Published: 27th July 2019
Remembering Shankar Ganesan, who proved one can be openly asexual and an academic in India
Being one of the openly asexual academics, 49-year-old Shankar Ganesan passed away on Wednesday. We spoke to his friends, students and acquaintances
On Wednesday, Dr Shankar Ganesan, an Associate Professor at VIT Business School passed away. A native of Chennai, he was 49 at the time of his death. Apart from being a dedicated Human Resources academic, Shankar was a storyteller and an openly queer person, who has, in fact, helped a lot of young people to come out and deal with issues like bullying and trauma. We spoke to a few friends, acquaintances and colleagues of his, in and around Chennai.
All the people we spoke to, collectively, remembered him as an extremely pleasant and cheerful individual, who never picked up fights or spoke rudely to anyone. This includes Gopi Shankar, a Madurai-based Intersex activist and filmmaker. Being asexual himself, Shankar even coined a Tamil term for the Asexual people, Gopi tells us. "Shankar coined the term Suliyar in Tamil, which means Asexual. Tamil is a language which has separate terms for sex and gender," ze says. "He was really caring and empathetic. In fact, I've never met anyone like him," ze adds. Gopi also tells us about how Shankar, who was also a very talented singer, could sing in both male and female voices flawlessly.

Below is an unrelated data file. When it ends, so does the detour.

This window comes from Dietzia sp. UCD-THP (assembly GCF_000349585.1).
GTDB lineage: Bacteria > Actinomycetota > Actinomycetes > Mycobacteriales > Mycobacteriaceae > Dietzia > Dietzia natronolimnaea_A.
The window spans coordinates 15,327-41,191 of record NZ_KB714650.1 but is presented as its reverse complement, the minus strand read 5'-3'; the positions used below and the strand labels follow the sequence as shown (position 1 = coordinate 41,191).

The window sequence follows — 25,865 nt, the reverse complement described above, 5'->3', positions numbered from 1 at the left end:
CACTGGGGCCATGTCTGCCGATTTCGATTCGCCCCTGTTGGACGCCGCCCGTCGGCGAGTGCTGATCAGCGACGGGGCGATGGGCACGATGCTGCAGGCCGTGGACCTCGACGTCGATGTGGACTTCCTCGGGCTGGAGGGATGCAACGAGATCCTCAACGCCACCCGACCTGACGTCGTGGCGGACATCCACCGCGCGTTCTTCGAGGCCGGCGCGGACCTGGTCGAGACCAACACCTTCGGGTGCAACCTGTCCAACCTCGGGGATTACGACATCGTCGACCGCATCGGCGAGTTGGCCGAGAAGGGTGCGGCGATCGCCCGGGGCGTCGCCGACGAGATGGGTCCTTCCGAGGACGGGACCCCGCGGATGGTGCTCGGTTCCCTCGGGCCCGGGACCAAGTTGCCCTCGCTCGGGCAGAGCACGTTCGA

For Delfina, an LGBTQIA+ activist and a theater artist, Shankar's demise was sad and shocking. They remember how a few years ago, Shankar introduced them to playback theatre. "He has been very active in the LGBT community. But that isn't just it. He always took time to talk to people and understand their problems, including their health issues," they say. "In many ways, he isolated himself, but at the same time, he was friendly and attracted a lot of people. He wouldn't say anything provocative or outrageous," they add.
Apart from theatre and singing, Shankar was adept in storytelling too. Eric Miller, who runs the World Storytelling Institute in Chennai recalls Shankar's interest in storytelling techniques and how he used them to solve real-life issues. "He always used storytelling and role-playing in exploring situations at work and to make plans in advance to handle them," says Eric. Eric adds that the institute is also planning a memorial for Shankar, who was a regular there.
Another storyteller, Vikram Sridhar also had something similar to share about Shankar. A few years ago, the duo conducted a storytelling workshop together. "Being a professor, his idea of using stories in his lectures was quite exciting. Not all management academics use these. That was a different perspective," Vikram says.
"Selfless soul. Insightful mentor. Stream of infinite love," Ambi Moorthy, a former student of Shankar's calls him. "I have never seen him angry or egoistic," Ambi wrote in an emotional Facebook post. He also recalls how a friend of his once snapped at a few couples sitting on the sidewalk when Shankar was around. "Shankar, in his usual calm demeanor responded 'Don't be judgemental. Do you think they would prefer this place if they had a better place to hold hands and talk? Be considerate.' He always went an extra mile when it came to empathy," Ambi says. "I’m heartbroken than such a wonderful human being is no more," he adds.